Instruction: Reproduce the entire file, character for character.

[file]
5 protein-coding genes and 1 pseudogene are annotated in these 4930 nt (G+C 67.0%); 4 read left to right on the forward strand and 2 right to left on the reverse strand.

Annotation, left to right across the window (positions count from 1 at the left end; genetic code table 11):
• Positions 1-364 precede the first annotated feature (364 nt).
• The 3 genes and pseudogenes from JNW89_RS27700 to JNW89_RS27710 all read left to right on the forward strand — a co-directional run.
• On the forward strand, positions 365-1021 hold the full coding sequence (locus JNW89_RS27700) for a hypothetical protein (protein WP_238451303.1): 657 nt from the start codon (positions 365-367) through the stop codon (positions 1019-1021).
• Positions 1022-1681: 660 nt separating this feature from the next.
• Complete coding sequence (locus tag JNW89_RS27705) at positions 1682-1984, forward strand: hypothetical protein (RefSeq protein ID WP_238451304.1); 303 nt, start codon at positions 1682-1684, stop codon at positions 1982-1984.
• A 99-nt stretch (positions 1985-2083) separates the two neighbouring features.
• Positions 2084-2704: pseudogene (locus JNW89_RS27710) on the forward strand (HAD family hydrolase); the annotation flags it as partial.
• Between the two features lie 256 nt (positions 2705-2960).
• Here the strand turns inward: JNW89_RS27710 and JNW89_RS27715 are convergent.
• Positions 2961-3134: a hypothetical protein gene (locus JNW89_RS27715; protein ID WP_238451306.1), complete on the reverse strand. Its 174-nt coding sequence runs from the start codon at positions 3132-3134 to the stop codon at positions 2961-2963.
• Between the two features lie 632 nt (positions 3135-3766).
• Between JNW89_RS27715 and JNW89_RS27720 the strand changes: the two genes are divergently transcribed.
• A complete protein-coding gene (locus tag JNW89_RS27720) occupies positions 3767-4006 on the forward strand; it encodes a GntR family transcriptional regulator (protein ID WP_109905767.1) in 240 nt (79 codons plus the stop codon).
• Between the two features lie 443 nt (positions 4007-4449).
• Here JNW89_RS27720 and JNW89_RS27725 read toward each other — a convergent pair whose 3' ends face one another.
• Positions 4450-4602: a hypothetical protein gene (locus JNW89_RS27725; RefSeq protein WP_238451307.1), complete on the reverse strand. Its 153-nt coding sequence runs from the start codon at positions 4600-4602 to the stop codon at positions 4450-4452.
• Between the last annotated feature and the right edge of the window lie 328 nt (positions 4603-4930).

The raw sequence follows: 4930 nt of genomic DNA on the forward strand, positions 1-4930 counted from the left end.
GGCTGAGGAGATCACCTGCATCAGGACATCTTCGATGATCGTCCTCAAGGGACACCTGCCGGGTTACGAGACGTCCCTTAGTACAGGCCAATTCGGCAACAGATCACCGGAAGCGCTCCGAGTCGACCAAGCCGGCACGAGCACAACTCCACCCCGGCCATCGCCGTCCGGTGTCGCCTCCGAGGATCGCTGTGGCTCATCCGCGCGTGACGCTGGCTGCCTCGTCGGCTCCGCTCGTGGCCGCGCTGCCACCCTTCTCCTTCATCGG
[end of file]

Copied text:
5 protein-coding genes and 1 pseudogene are annotated in these 4930 nt (G+C 67.0%); 4 read left to right on the forward strand and 2 right to left on the reverse strand.

Annotation, left to right across the window (positions count from 1 at the left end; genetic code table 11):
• Positions 1-364 precede the first annotated feature (364 nt).
• The 3 genes and pseudogenes from JNW89_RS27700 to JNW89_RS27710 all read left to right on the forward strand — a co-directional run.
• On the forward strand, positions 365-1021 hold the full coding sequence (locus JNW89_RS27700) for a hypothetical protein (protein WP_238451303.1): 657 nt from the start codon (positions 365-367) through the stop codon (positions 1019-1021).
• Positions 1022-1681: 660 nt separating this feature from the next.
• Complete coding sequence (locus tag JNW89_RS27705) at positions 1682-1984, forward strand: hypothetical protein (RefSeq protein ID WP_238451304.1); 303 nt, start codon at positions 1682-1684, stop codon at positions 1982-1984.
• A 99-nt stretch (positions 1985-2083) separates the two neighbouring features.
• Positions 2084-2704: pseudogene (locus JNW89_RS27710) on the forward strand (HAD family hydrolase); the annotation flags it as partial.
• Between the two features lie 256 nt (positions 2705-2960).
• Here the strand turns inward: JNW89_RS27710 and JNW89_RS27715 are convergent.
• Positions 2961-3134: a hypothetical protein gene (locus JNW89_RS27715; protein ID WP_238451306.1), complete on the reverse strand. Its 174-nt coding sequence runs from the start codon at positions 3132-3134 to the stop codon at positions 2961-2963.
• Between the two features lie 632 nt (positions 3135-3766).
• Between JNW89_RS27715 and JNW89_RS27720 the strand changes: the two genes are divergently transcribed.
• A complete protein-coding gene (locus tag JNW89_RS27720) occupies positions 3767-4006 on the forward strand; it encodes a GntR family transcriptional regulator (protein ID WP_109905767.1) in 240 nt (79 codons plus the stop codon).
• Between the two features lie 443 nt (positions 4007-4449).
• Here JNW89_RS27720 and JNW89_RS27725 read toward each other — a convergent pair whose 3' ends face one another.
• Positions 4450-4602: a hypothetical protein gene (locus JNW89_RS27725; RefSeq protein WP_238451307.1), complete on the reverse strand. Its 153-nt coding sequence runs from the start codon at positions 4600-4602 to the stop codon at positions 4450-4452.
• Between the last annotated feature and the right edge of the window lie 328 nt (positions 4603-4930).

The raw sequence follows: 4930 nt of genomic DNA on the forward strand, positions 1-4930 counted from the left end.
GGCTGAGGAGATCACCTGCATCAGGACATCTTCGATGATCGTCCTCAAGGGACACCTGCCGGGTTACGAGACGTCCCTTAGTACAGGCCAATTCGGCAACAGATCACCGGAAGCGCTCCGAGTCGACCAAGCCGGCACGAGCACAACTCCACCCCGGCCATCGCCGTCCGGTGTCGCCTCCGAGGATCGCTGTGGCTCATCCGCGCGTGACGCTGGCTGCCTCGTCGGCTCCGCTCGTGGCCGCGCTGCCACCCTTCTCCTTCATCGG